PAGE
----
The Real `Jackson Problem'

ALL eyes turn to Jesse Jackson.

Washington Mayor Marion S. Barry Jr. is arrested on drug charges. Barry is checked into a rehabilitation program. Washington's mayoral race is thrown into a tailspin.

All eyes turn to Jackson. Will Jesse run?

Jackson kindled speculation that he would challenge Barry when he changed his official residence to D.C. last July, only weeks before the qualification deadline for mayoral candidates.

But Jackson said he would not run. His ties with the D.C. mayor run deep, and even Barry's unrelieved record of scandal and corruption evidently could not persuade Jackson to cross his old friend.

Then Barry was arrested.

Many believe that Jackson should reconsider his earlier proclamation. He is, after all, Barry's logical successor. And if elected D.C. mayor, he could finally overcome a perennial criticism of his presidential bids--that he has no experience in elected office.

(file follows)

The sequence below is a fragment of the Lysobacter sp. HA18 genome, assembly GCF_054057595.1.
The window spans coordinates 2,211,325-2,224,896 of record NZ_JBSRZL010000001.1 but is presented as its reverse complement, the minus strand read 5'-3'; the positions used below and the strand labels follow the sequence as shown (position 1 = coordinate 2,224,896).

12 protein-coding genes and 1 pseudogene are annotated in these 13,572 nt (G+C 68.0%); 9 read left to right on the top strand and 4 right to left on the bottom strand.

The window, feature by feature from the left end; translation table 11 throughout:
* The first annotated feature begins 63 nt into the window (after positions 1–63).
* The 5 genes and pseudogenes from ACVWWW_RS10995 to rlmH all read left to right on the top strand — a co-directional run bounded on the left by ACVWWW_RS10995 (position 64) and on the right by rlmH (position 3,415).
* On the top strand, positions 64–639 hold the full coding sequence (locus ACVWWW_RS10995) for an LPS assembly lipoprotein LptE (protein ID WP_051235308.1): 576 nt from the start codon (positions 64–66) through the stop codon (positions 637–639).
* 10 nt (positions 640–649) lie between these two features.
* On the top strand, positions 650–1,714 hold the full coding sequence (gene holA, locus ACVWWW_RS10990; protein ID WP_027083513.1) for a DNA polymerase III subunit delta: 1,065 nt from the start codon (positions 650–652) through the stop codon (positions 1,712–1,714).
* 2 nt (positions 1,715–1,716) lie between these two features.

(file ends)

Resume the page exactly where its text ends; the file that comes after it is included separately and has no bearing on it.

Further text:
Many of Jackson's supporters would be delighted to see him run for mayor for this reason. But the people most excited about the prospect of Mayor Jackson are Democrats who want to get rid of Jackson.

Washington is a hellish city to govern. Guns, crack and poverty prevail. The city bureacracy is a quagmire. The district does not even have final authority over its own budget. The Washington Monthly, a national political journal, recently proclaimed the D.C. administration "the worst city government in America."

Democratic beacons assume that the troubles in Washington are so out of hand that any Washington mayor will come out looking like a failure. As D.C. mayor, Jackson would be shunted out of the national limelight and out of contention for the Democratic presidential nomination.

These Democrats secretly hope that Barry's arrest will rid them once and for all of two embarrassing problems--Barry and Jackson.

In 1992, they hope, the Jackson problem will be as good as gone.

THE "Jackson problem" was the dilemma faced by Democrats in 1988 when Jackson's constant presence and unexpected electoral success threatened Gov. Michael S. Dukakis' claim to the leadership of the party. It was the fear that alienating Jackson would alienate Black voters, the most loyal voting bloc in the Democratic coalition.

The "Jackson problem" was the public fear that Jackson would press on the temple walls and bring the party down around him.

Thus, those looking to 1992 want Jackson out of the picture, permanently.